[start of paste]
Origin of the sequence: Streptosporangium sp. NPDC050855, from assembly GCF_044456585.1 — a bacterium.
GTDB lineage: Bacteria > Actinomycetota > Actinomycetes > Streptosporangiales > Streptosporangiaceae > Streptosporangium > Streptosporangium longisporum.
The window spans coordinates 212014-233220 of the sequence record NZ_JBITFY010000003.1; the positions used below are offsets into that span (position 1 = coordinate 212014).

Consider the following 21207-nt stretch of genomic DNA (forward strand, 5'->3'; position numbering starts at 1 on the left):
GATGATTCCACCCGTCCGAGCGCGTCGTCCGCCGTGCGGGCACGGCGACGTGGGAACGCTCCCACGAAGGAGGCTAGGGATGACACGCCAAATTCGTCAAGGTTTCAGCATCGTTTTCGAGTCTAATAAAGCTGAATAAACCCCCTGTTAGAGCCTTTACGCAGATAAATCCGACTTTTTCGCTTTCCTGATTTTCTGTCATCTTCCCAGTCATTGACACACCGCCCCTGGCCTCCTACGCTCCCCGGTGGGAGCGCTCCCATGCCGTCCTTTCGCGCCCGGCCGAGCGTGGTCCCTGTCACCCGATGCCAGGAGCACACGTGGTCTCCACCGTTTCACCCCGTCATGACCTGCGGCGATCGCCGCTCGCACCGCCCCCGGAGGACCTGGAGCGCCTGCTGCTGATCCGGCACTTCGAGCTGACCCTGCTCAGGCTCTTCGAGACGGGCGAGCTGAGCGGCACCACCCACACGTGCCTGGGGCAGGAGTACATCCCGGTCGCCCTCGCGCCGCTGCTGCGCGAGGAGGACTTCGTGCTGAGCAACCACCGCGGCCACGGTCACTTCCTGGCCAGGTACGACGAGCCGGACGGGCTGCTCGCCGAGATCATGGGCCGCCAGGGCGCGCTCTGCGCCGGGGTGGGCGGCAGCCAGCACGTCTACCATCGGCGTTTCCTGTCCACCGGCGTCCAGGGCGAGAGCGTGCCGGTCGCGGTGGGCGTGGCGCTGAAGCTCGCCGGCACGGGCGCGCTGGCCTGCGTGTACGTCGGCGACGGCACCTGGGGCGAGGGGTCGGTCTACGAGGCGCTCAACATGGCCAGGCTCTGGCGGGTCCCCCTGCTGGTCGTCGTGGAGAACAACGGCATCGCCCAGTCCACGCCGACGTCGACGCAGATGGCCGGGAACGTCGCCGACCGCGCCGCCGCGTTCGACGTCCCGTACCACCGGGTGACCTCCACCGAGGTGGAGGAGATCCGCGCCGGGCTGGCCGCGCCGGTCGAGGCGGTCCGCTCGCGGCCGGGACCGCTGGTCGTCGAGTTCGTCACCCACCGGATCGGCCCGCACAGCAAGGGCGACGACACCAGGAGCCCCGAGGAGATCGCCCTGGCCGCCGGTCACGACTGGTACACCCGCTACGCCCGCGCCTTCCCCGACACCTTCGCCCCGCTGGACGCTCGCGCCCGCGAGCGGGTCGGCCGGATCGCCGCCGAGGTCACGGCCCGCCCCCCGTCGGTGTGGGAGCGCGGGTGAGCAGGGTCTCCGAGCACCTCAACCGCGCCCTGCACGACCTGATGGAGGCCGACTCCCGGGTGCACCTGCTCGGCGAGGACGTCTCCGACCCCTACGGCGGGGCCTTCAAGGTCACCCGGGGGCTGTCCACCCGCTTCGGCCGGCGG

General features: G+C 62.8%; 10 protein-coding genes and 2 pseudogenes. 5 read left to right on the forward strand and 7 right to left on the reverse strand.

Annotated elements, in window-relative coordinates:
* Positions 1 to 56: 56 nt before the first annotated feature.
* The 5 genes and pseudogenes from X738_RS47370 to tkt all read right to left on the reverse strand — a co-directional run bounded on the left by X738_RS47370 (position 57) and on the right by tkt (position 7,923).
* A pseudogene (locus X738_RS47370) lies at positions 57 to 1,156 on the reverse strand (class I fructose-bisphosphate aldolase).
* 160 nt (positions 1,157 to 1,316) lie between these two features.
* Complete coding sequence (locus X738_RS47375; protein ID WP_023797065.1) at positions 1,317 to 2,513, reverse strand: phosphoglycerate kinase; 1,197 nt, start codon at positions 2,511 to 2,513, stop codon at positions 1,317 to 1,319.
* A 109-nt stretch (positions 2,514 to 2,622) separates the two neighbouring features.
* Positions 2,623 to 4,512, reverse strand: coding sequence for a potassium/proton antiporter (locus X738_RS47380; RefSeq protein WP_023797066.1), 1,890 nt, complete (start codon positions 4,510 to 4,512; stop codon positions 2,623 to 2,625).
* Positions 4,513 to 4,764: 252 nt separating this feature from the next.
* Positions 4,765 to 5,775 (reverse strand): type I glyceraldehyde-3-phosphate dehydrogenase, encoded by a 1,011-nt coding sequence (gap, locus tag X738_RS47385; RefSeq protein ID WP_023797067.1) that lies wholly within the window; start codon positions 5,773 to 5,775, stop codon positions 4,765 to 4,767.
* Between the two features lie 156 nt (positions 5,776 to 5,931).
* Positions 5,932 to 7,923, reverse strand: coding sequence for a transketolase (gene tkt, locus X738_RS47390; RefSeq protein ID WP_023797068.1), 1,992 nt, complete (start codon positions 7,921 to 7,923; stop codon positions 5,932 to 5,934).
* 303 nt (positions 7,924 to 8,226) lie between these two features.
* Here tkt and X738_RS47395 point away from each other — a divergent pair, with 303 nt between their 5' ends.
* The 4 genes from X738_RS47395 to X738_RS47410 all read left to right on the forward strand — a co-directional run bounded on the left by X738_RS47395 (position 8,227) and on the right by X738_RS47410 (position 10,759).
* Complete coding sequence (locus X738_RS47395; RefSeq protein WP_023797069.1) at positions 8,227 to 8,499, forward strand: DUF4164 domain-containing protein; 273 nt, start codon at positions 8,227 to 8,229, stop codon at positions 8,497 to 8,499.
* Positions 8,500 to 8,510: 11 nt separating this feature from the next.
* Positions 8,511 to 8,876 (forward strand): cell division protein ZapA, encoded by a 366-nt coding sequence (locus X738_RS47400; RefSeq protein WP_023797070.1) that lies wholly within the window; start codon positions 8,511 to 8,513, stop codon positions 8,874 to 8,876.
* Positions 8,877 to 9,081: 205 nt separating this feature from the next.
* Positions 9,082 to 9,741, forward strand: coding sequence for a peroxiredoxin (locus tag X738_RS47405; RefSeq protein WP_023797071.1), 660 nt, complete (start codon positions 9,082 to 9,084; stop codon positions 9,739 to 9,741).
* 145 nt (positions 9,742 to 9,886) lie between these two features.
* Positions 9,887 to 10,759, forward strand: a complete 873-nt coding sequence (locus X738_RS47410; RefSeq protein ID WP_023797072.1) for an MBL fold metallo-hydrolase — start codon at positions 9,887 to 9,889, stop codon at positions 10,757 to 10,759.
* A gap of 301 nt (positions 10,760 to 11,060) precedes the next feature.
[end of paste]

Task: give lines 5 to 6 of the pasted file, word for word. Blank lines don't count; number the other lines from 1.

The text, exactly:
GATGATTCCACCCGTCCGAGCGCGTCGTCCGCCGTGCGGGCACGGCGACGTGGGAACGCTCCCACGAAGGAGGCTAGGGATGACACGCCAAATTCGTCAAGGTTTCAGCATCGTTTTCGAGTCTAATAAAGCTGAATAAACCCCCTGTTAGAGCCTTTACGCAGATAAATCCGACTTTTTCGCTTTCCTGATTTTCTGTCATCTTCCCAGTCATTGACACACCGCCCCTGGCCTCCTACGCTCCCCGGTGGGAGCGCTCCCATGCCGTCCTTTCGCGCCCGGCCGAGCGTGGTCCCTGTCACCCGATGCCAGGAGCACACGTGGTCTCCACCGTTTCACCCCGTCATGACCTGCGGCGATCGCCGCTCGCACCGCCCCCGGAGGACCTGGAGCGCCTGCTGCTGATCCGGCACTTCGAGCTGACCCTGCTCAGGCTCTTCGAGACGGGCGAGCTGAGCGGCACCACCCACACGTGCCTGGGGCAGGAGTACATCCCGGTCGCCCTCGCGCCGCTGCTGCGCGAGGAGGACTTCGTGCTGAGCAACCACCGCGGCCACGGTCACTTCCTGGCCAGGTACGACGAGCCGGACGGGCTGCTCGCCGAGATCATGGGCCGCCAGGGCGCGCTCTGCGCCGGGGTGGGCGGCAGCCAGCACGTCTACCATCGGCGTTTCCTGTCCACCGGCGTCCAGGGCGAGAGCGTGCCGGTCGCGGTGGGCGTGGCGCTGAAGCTCGCCGGCACGGGCGCGCTGGCCTGCGTGTACGTCGGCGACGGCACCTGGGGCGAGGGGTCGGTCTACGAGGCGCTCAACATGGCCAGGCTCTGGCGGGTCCCCCTGCTGGTCGTCGTGGAGAACAACGGCATCGCCCAGTCCACGCCGACGTCGACGCAGATGGCCGGGAACGTCGCCGACCGCGCCGCCGCGTTCGACGTCCCGTACCACCGGGTGACCTCCACCGAGGTGGAGGAGATCCGCGCCGGGCTGGCCGCGCCGGTCGAGGCGGTCCGCTCGCGGCCGGGACCGCTGGTCGTCGAGTTCGTCACCCACCGGATCGGCCCGCACAGCAAGGGCGACGACACCAGGAGCCCCGAGGAGATCGCCCTGGCCGCCGGTCACGACTGGTACACCCGCTACGCCCGCGCCTTCCCCGACACCTTCGCCCCGCTGGACGCTCGCGCCCGCGAGCGGGTCGGCCGGATCGCCGCCGAGGTCACGGCCCGCCCCCCGTCGGTGTGGGAGCGCGGGTGAGCAGGGTCTCCGAGCACCTCAACCGCGCCCTGCACGACCTGATGGAGGCCGACTCCCGGGTGCACCTGCTCGGCGAGGACGTCTCCGACCCCTACGGCGGGGCCTTCAAGGTCACCCGGGGGCTGTCCACCCGCTTCGGCCGGCGG

General features: G+C 62.8%; 10 protein-coding genes and 2 pseudogenes. 5 read left to right on the forward strand and 7 right to left on the reverse strand.